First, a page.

The Continuous Cycle Of Violence Within The Brazilian Prison System

In the beginning of 2017, Brazil experienced some of the worst prison violence the country has ever seen. It all began on news years day when approximately 56 inmates were murdered at the Anisio Jobim complex in Manaus, Amazonas as a result of a war between the Sao Paulo based First Capital Command (PCC), and a local Amazonian crime group Family of the North (FDN), according to The Independent. Five days later, the PCC retaliated, resulting in the death of another 33 inmates in Boa Vista, Roraima according to the Los Angeles Times. The violence didn’t stop here. Two weeks later, gang members at Alcacuz prison invaded another cell block occupied by a rival gang. Over a span of 48 hours, gang members attacked each other with knives and guns, decapitating many of their victims and setting fire to their bodies, resulting in the death of 10 prisoners according to the Los Angeles Times.

Following the riot in Amazonas, the current Brazilian President, Michel Temer, denied the full implications of these massacres, reducing them to a “terrible accident” and because it was a private prison, the government was in no way responsible.  If that is the case, then why has the nation continued to see prison riots in July and November of this year, resulting in the death of eight more inmates? Or, according to the Los Angeles Times, why were there 379 violent deaths reported inside Brazilian prisons in 2016 alone? Are these also terrible accidents that the government cannot be held responsible for?

Brazil has a long history of prison violence, dating as far back as 1992 at the Carandiru penitentiary in Sao Paulo. More than 111 inmates were killed, resulting in Brazil’s bloodiest prison uprising to date, as stated by Al Jazeera. Another horrifying incident was in 2001, when at least 19 people were killed in prison riots across 29 jails in the state of Sao Paulo, amounting to the largest-ever recorded prison uprising in Brazil, involving over 20,000 inmates, according to Reuters. It is evident that the Brazilian prison system is in a state of continuous crisis and has been for years now, but is the government willing to, or do they even have the resources to, implement change?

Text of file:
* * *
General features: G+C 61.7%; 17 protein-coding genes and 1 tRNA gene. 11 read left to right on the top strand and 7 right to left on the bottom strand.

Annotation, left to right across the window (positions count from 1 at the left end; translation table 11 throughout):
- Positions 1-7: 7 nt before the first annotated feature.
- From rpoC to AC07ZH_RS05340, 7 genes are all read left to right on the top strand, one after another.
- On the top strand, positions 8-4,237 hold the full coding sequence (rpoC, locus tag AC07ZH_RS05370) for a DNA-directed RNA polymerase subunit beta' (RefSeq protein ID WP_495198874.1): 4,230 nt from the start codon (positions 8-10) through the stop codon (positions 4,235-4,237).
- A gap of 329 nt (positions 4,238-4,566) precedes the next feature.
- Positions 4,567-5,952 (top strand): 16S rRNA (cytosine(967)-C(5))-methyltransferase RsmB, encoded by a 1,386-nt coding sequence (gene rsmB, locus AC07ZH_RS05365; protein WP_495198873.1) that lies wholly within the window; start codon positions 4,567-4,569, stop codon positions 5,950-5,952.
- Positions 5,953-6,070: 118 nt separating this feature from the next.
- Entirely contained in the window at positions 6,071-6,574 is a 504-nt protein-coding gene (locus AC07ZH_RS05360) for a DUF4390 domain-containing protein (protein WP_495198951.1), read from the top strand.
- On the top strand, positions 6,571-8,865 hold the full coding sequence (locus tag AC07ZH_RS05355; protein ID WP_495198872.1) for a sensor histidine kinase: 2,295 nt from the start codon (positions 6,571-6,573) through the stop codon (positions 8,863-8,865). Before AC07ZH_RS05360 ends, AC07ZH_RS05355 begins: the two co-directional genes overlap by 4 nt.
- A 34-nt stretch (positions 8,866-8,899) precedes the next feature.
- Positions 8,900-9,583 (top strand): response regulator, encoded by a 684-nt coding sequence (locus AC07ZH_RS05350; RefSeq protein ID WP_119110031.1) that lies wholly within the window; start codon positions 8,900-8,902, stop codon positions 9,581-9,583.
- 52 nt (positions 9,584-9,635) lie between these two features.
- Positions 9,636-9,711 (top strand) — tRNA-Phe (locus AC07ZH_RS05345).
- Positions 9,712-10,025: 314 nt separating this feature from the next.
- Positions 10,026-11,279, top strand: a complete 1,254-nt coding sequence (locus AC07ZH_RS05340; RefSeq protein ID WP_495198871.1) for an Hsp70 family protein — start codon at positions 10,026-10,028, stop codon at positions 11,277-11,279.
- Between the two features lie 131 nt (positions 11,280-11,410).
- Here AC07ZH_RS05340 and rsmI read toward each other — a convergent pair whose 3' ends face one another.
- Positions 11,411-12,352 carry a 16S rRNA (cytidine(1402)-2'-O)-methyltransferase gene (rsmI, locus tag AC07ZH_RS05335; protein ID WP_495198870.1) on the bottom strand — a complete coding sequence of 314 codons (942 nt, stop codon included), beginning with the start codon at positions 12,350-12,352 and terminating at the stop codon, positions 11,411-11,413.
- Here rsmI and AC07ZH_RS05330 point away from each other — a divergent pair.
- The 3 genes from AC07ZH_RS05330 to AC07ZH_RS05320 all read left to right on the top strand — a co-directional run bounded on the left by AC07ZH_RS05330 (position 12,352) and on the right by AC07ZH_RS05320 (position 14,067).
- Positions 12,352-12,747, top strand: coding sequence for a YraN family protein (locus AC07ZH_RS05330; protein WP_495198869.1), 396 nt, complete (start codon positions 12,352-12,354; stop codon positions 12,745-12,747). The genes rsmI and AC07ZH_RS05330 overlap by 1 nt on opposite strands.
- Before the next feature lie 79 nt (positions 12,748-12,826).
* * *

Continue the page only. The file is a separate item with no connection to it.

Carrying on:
One of the reasons for the violence that occurs in the prisons of Brazil is overcrowding. The rapid increase in violent and drug-related offenses in recent years has caused the prison population to skyrocket. The Brazilian prison population has grown over 400% in the past 20 years, while the actual population has only increased by 36% in the same period, according to the Wire. With over 676,000 inmates in its prisons, Brazil now has the fourth largest prison population in the world, just trailing behind the U.S., China, and Russia, according to TeleSUR. The rise in the prison population can be partially attributed to the country’s drug law sanctioned in 2006 by former President Luís Inácio Lula da Silva, which decriminalizes drug use. However this does not clearly define the difference between drug use and drug trafficking, leaving it up to police officers and judges to convict on a case-by-case basis. This results in more and more people convicted of trafficking, increasing from just 9% of all convictions in 2005, before the sanctioning of the law, to 33% in 2017 for men and close to 70% for women, according to The Wire. In addition, some inmates held in prison today have not even been convicted of a crime and it could be years before a hearing, let alone a trial or court sentence. In fact, more than 220,000 inmates are still awaiting a trial reports The Wire.